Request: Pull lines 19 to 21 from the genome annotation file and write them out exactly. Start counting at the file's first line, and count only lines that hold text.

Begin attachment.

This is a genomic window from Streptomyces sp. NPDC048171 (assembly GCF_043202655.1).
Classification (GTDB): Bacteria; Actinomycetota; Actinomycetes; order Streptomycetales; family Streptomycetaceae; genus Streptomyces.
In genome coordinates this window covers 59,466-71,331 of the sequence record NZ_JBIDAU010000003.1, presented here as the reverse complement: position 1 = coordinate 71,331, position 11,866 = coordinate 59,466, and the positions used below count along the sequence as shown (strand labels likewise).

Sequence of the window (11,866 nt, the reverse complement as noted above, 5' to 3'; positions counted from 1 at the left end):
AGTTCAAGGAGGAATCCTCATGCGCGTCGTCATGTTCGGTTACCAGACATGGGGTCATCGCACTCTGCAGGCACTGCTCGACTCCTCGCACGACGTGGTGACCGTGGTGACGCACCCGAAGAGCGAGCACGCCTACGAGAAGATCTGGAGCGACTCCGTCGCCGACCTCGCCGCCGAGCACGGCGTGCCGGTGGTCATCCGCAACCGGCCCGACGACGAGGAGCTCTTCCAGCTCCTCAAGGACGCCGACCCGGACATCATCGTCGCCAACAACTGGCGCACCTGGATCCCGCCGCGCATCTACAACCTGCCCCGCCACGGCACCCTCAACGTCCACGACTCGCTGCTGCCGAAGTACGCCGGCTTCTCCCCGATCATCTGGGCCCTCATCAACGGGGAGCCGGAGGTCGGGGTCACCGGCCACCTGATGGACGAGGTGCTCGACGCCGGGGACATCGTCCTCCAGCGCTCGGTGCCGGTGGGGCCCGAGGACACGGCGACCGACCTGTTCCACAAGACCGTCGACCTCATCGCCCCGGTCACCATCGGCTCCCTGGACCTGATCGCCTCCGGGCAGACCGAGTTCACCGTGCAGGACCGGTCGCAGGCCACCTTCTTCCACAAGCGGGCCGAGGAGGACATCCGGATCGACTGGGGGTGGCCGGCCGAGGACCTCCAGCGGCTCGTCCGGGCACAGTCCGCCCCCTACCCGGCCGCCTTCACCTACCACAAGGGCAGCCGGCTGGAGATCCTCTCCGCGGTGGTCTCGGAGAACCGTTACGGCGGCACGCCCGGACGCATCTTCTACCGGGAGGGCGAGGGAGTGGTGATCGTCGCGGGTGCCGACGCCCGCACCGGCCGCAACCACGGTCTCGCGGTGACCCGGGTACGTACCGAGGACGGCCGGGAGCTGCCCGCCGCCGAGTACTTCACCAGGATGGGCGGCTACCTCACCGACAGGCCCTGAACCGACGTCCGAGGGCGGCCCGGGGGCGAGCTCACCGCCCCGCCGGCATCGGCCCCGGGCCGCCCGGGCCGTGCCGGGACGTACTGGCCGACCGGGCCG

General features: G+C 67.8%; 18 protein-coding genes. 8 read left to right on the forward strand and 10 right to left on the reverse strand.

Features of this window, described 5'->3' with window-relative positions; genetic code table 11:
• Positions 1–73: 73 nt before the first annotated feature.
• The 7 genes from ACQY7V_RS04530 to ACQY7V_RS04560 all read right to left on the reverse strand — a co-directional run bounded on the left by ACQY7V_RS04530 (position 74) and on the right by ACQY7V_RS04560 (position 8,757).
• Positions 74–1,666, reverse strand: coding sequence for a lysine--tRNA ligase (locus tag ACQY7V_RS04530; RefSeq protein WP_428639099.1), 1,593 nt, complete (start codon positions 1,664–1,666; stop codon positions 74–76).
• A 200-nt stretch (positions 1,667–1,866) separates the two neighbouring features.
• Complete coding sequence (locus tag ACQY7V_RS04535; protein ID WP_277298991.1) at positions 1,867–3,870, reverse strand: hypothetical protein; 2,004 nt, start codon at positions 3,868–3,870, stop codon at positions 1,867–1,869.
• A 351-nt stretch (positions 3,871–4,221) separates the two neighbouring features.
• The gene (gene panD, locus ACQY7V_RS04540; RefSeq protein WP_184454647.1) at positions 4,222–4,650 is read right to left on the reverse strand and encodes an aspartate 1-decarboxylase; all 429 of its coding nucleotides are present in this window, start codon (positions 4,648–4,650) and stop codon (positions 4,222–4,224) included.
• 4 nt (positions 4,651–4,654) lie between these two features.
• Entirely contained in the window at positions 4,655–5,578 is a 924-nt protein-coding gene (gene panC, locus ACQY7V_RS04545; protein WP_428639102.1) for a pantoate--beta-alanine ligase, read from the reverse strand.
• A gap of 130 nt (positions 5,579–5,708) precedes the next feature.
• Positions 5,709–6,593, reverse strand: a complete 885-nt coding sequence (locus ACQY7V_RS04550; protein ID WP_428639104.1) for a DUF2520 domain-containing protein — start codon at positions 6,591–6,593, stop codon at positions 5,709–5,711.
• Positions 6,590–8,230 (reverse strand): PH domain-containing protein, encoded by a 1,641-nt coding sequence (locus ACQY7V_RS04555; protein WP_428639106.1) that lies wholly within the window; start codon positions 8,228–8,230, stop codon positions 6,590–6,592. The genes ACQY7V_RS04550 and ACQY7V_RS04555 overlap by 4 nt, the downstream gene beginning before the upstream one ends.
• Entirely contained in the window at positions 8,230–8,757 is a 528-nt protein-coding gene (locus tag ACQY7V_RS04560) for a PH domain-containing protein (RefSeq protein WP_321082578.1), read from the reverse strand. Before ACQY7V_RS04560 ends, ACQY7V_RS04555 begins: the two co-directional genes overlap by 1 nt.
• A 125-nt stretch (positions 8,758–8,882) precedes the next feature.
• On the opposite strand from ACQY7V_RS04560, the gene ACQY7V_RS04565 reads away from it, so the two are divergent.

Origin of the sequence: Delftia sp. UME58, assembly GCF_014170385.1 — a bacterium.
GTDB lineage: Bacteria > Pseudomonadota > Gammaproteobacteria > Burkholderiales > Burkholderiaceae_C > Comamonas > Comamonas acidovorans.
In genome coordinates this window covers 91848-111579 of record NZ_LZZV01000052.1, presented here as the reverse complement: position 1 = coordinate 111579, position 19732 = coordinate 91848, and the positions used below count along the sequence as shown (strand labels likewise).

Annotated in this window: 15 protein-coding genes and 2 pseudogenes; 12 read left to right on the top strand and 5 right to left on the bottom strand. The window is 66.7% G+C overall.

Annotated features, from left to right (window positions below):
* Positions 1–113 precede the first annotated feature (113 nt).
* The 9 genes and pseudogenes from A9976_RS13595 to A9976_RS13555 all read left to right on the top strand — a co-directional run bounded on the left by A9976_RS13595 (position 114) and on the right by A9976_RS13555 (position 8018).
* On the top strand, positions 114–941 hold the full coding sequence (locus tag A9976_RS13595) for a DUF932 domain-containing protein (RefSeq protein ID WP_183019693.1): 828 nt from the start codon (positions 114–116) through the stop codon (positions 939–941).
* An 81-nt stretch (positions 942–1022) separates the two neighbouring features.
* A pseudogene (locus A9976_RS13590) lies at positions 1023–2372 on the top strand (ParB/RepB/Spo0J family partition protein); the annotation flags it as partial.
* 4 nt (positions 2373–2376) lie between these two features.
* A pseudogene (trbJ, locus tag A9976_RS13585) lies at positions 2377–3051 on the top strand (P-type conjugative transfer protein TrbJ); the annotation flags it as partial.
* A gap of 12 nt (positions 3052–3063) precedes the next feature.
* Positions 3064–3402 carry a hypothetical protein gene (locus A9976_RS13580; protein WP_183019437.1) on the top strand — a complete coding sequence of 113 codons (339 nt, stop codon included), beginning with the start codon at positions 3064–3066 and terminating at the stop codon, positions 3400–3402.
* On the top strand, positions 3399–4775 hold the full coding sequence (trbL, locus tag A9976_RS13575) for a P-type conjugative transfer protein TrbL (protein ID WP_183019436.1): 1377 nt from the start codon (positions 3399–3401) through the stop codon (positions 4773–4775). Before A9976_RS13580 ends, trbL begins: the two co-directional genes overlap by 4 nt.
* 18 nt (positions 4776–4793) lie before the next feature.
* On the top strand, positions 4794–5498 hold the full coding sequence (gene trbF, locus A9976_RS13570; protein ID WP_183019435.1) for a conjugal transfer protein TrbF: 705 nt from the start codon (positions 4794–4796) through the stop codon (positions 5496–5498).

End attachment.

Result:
• Positions 6,590–8,230 (reverse strand): PH domain-containing protein, encoded by a 1,641-nt coding sequence (locus ACQY7V_RS04555; protein WP_428639106.1) that lies wholly within the window; start codon positions 8,228–8,230, stop codon positions 6,590–6,592. The genes ACQY7V_RS04550 and ACQY7V_RS04555 overlap by 4 nt, the downstream gene beginning before the upstream one ends.
• Entirely contained in the window at positions 8,230–8,757 is a 528-nt protein-coding gene (locus tag ACQY7V_RS04560) for a PH domain-containing protein (RefSeq protein WP_321082578.1), read from the reverse strand. Before ACQY7V_RS04560 ends, ACQY7V_RS04555 begins: the two co-directional genes overlap by 1 nt.
• A 125-nt stretch (positions 8,758–8,882) precedes the next feature.